The Disney+ series Ms. Marvel is being hotly debated about regarding the origins of her comic book self and the version adapted by the Marvel Cinematic Universe. The character portrayed by Iman Vellani is that of a New Jersey teen coming into her powers via a mysterious family heirloom of which the origin and potential are yet to be revealed.
Even though the comic tells a different story when it comes to the cosmic powers of the mini-Marvel entity, the powers that are on display on-screen are largely representative of DC’s Green Lantern. One factor, however, has been kept untarnished from the original comic storyline, and that is Ms. Marvel’s powers seem to vary according to her psychology and how she perceives herself and the world.
Related article: Ms. Marvel Episode 2 Easter Eggs That Change The Game
Ms. Marvel’s Power Shift: From The Comic To The MCU
Kamala Khan is an intricately carved niche within the Marvel world. Her origin although relatively new (Ms. Marvel Volume 1: No Normal, 2014) has been an important one for the conceivable future of the Marvel universe.
The powers of the high-schooler started when she got enveloped in the Terrigen Mist which had swirled over Jersey City, and her along with it, while she was rebelling against her parents by attending a party at the Jersey Waterfront. While cocooned within the Mist, she has a vision of being reprimanded by her 3 favorite superheroes — Captain America, Iron Man, and Captain Marvel — who ask her what is it that she wanted. Bullied and harassed, she asks to be like her hero and wakes up to find that she now possesses abilities.
In the comics developed by G. Willow Wilson, Ms. Marvel can polymorph into any imaginable shape, after undergoing Terrigenesis. She also possesses the power to heal herself if critically injured simply by morphing back to her human self. She also has a latent Inhuman lineage due to being “activated” by the Terrigen Bomb.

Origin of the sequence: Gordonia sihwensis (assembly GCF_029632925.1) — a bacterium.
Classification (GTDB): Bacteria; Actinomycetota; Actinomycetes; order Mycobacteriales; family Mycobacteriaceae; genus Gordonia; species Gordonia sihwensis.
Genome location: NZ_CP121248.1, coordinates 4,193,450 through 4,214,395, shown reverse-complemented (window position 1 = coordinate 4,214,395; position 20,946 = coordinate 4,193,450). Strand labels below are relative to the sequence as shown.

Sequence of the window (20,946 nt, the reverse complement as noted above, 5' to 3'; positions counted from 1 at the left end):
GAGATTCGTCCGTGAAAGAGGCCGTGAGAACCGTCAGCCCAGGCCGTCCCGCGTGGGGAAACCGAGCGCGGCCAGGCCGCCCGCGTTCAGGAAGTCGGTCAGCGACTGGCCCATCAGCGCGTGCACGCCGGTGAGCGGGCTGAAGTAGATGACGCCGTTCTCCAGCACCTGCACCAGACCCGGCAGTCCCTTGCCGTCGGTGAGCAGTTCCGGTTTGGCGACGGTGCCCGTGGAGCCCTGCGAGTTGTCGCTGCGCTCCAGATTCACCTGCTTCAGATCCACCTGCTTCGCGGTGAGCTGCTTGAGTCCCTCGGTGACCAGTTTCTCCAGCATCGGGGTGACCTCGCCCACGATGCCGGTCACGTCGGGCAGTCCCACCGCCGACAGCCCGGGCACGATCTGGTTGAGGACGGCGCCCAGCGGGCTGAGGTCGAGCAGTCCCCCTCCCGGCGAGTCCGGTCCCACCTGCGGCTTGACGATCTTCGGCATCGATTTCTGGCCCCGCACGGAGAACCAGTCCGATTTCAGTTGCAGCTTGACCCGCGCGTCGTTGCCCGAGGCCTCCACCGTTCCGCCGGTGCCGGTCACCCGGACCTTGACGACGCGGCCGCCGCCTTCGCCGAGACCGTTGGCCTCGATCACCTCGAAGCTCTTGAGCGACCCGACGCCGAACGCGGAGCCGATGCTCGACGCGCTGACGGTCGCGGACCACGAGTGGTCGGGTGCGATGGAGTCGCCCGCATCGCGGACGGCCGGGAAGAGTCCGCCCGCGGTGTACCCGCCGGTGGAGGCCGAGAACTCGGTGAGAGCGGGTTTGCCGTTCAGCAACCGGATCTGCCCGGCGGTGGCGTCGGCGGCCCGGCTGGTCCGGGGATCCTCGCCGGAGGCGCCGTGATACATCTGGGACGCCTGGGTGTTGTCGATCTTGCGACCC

The Marvel Cinematic Universe, however, transformed the comic’s polymorphic abilities into a sort of intra-dimensional that allows the powers to extend outside of her body without her actually changing shape.
The Ongoing Debate About Ms. Marvel’s Power Deviation
The series writer, Bisha K. Ali, has said that although the core material from the source has been kept the same, the intention in the writers’ room was not to throw all the originality out the window. After a long debate, the route chosen by the MCU creators was one that would reflect and be consequential to the larger cinematic universe.
“It was a big conversation between me and Kevin [Feige] and Sana [Amanat], right from the start, of how we translate this to the screen. The thing that was really vital to me was that in the comic books, her powers are inherently connected to her internal journey — how she feels about herself, how she’s navigating the world, how she perceives herself. Whatever we changed them to had to have that same connectivity with her psychology and the journey she’s going through and the way she sees herself. I think we really accomplished that. I think if fans can give it a chance, they might see our reasoning.”
Even though fans of the original comics are outraged, some do understand that a simplistic adaptation will not stand in the long run and it is exactly that visionary stance of the Marvel Studios that has allowed it to become the largest and most successful franchise in the world.
“It’s a different story than what exists in the comics. What’s important for Kamala in this show and in the future is that it all links up and is connected.”
With that Bisha K. Ali really did confirm that once Ms. Marvel’s individual journey of self-discovery ends, her stepping into the broader Marvel Universe is inevitable and when she does, her role will be meant to surpass the boundaries set by the comics.
Ms. Marvel is now streaming on Disney+. Catch new episodes every Wednesday.
Source: Entertainment Weekly